The biggest problem with baseboard heaters is that they’re rarely able to keep a room sufficiently warm. This is why they’re most often used for supplemental heating. To make matters worse, they don’t always produce heat consistently, which can lead to temperature swings. This is more common in units that use a built-in thermostat, so connecting the heater to a wall thermostat can help stabilize your temperatures.

Although modern baseboard heaters are designed to have low surface temperatures, they can still get hot to the touch. You’ll need to keep all flammable items, such as furniture, curtains and kids’ toys, at least 6 inches away from the heaters.

The Right Design for You

If you’re considering baseboard heating for your home, you’ll need to decide between electric convection, hydronic or oil. Each has its pros and cons, along with requirements for installation.

Electric Convection

Electric convection models are the most common and cheapest type of baseboard heaters, and are easy to find in a wide range of sizes and colors. These heaters are highly reliable because, unlike hydronic and oil heaters, they don’t contain liquid that could leak if the heater is damaged.

Unfortunately, these are also the least energy efficient type of a heating method that’s not particularly energy efficient to begin with. Once turned off, the heating element inside quickly cools down, much like the element in an electric range.

With little lingering heat to maintain the temperature while the heater is off, you’ll end up with temperature fluctuations and a room that gets chilly fast. If you’re only looking for a little extra heat in a room you don’t use much, such as a guest room or sewing room, a baseboard heater is a practical option. Relying on these heaters for warmth every day, however, will get expensive fast.

Hydronic and Oil

Hydronic baseboard heaters are less common than their electric convection cousins, and up to four times more expensive. These heaters are often installed to provide supplemental heating in a home with hydronic radiant flooring because the boiler and pipes used to run the heaters are already in place.

If your home doesn’t use a boiler, self-contained baseboard heaters that use electricity to heat water or oil inside the unit are a more practical option.

The major benefit of hydronic and oil baseboard heaters over convection models is their greater energy efficiency and ability to maintain more consistent room temperatures. These heaters retain warmth effectively so when the heater is turned off, it gradually releases stored heat into the room, keeping the room warmer for longer.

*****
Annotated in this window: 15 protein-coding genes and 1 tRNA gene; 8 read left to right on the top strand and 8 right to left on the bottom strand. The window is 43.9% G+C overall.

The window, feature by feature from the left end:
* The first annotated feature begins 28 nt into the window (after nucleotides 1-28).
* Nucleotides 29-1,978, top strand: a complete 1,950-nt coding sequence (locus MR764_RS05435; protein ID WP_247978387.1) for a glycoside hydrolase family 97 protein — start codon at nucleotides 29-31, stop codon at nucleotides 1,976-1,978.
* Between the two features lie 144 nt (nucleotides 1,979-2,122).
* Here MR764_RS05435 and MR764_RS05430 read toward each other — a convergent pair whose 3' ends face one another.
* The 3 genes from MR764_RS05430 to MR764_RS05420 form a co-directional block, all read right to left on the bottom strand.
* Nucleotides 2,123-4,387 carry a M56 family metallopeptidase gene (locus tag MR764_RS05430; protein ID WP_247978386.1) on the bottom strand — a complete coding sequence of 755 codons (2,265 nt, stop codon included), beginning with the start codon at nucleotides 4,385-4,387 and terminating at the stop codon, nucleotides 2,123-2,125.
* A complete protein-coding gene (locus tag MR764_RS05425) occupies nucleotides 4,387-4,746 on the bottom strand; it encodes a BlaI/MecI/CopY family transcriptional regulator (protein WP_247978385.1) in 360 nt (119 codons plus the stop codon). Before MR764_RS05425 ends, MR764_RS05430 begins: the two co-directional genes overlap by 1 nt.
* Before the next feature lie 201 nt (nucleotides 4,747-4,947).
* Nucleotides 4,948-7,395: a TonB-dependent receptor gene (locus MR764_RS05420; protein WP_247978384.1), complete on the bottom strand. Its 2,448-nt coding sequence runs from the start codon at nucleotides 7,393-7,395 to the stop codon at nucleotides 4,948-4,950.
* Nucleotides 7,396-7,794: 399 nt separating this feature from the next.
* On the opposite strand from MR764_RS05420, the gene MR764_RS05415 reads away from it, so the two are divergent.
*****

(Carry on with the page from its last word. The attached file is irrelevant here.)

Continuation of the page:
On the downside, they take longer to heat up than electric convection heaters, meaning they take longer to warm up a cold room.

When your home needs some extra heat, but you’re not ready to upgrade your primary heating system just yet, baseboard heaters are one of the simplest ways to get the warmth you need. If you plan on using the heaters frequently, hydronic and oil models are the best investment. If you need heat only occasionally and don’t want to pay much for a heater, go with electric convection.

Posted on Categories HVAC

The Pros and Cons of Granite Floor Tiles

Granite Flooring
Photo Credit: Alexandra Lehmann

Few types of stone offer the grandeur and character of granite. With so many color variations and finishes available, this stone fits well in traditional and contemporary homes as well as rustic decor schemes. While it’s certainly not the cheapest flooring material around, it’s exceptionally durable and will reward you with its beauty for as long as you own your home.

Pros: Appearance and Durability

Granite Floor Tile Samples
© nd700 / Adobe Stock

Granite flooring is available in a wide variety of styles, so you can easily find flooring tiles that suite your preferences. As one of the hardest flooring stones out there, granite easily resists wear.

Available in a Range of Styles

Shades of black, grey, brown, pink, blue, and green are all among your choices for granite flooring. Whatever your decor style or color palette preference, you’ll be able to find a suitable shade.

Use just one color for a traditional look or combine colors in a pattern or random arrangement to liven up your home with something fresh and modern. Even if you stick with a single color, the natural color and pattern variations in granite mean your floor will still be unique from any other. The sparkling quartz that makes up much of this stone gives it even more personality.